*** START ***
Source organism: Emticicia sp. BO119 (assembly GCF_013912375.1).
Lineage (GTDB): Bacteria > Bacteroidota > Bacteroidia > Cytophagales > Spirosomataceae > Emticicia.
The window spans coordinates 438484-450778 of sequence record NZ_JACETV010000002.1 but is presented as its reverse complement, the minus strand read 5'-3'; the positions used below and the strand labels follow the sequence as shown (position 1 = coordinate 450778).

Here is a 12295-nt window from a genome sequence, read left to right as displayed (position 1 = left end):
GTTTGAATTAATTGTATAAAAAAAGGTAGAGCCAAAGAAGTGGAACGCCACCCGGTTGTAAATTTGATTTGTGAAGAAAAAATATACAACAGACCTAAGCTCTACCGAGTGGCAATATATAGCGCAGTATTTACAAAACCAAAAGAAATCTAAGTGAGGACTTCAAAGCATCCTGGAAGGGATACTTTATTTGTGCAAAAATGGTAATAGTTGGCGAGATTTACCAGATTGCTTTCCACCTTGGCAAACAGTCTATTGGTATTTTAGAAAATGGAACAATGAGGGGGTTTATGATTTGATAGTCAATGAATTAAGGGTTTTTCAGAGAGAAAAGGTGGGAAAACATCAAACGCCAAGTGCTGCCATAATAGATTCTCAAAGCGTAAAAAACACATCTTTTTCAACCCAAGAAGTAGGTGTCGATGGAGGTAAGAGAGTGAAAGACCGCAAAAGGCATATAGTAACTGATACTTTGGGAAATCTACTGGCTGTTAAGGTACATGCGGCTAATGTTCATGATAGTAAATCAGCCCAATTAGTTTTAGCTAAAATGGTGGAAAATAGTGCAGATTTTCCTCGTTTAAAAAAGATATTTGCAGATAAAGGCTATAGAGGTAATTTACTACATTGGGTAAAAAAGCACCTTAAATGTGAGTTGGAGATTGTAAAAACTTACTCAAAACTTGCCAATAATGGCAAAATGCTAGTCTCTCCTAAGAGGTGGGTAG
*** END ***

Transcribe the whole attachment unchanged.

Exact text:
Source organism: Emticicia sp. BO119 (assembly GCF_013912375.1).
Lineage (GTDB): Bacteria > Bacteroidota > Bacteroidia > Cytophagales > Spirosomataceae > Emticicia.
The window spans coordinates 438484-450778 of sequence record NZ_JACETV010000002.1 but is presented as its reverse complement, the minus strand read 5'-3'; the positions used below and the strand labels follow the sequence as shown (position 1 = coordinate 450778).

Here is a 12295-nt window from a genome sequence, read left to right as displayed (position 1 = left end):
GTTTGAATTAATTGTATAAAAAAAGGTAGAGCCAAAGAAGTGGAACGCCACCCGGTTGTAAATTTGATTTGTGAAGAAAAAATATACAACAGACCTAAGCTCTACCGAGTGGCAATATATAGCGCAGTATTTACAAAACCAAAAGAAATCTAAGTGAGGACTTCAAAGCATCCTGGAAGGGATACTTTATTTGTGCAAAAATGGTAATAGTTGGCGAGATTTACCAGATTGCTTTCCACCTTGGCAAACAGTCTATTGGTATTTTAGAAAATGGAACAATGAGGGGGTTTATGATTTGATAGTCAATGAATTAAGGGTTTTTCAGAGAGAAAAGGTGGGAAAACATCAAACGCCAAGTGCTGCCATAATAGATTCTCAAAGCGTAAAAAACACATCTTTTTCAACCCAAGAAGTAGGTGTCGATGGAGGTAAGAGAGTGAAAGACCGCAAAAGGCATATAGTAACTGATACTTTGGGAAATCTACTGGCTGTTAAGGTACATGCGGCTAATGTTCATGATAGTAAATCAGCCCAATTAGTTTTAGCTAAAATGGTGGAAAATAGTGCAGATTTTCCTCGTTTAAAAAAGATATTTGCAGATAAAGGCTATAGAGGTAATTTACTACATTGGGTAAAAAAGCACCTTAAATGTGAGTTGGAGATTGTAAAAACTTACTCAAAACTTGCCAATAATGGCAAAATGCTAGTCTCTCCTAAGAGGTGGGTAG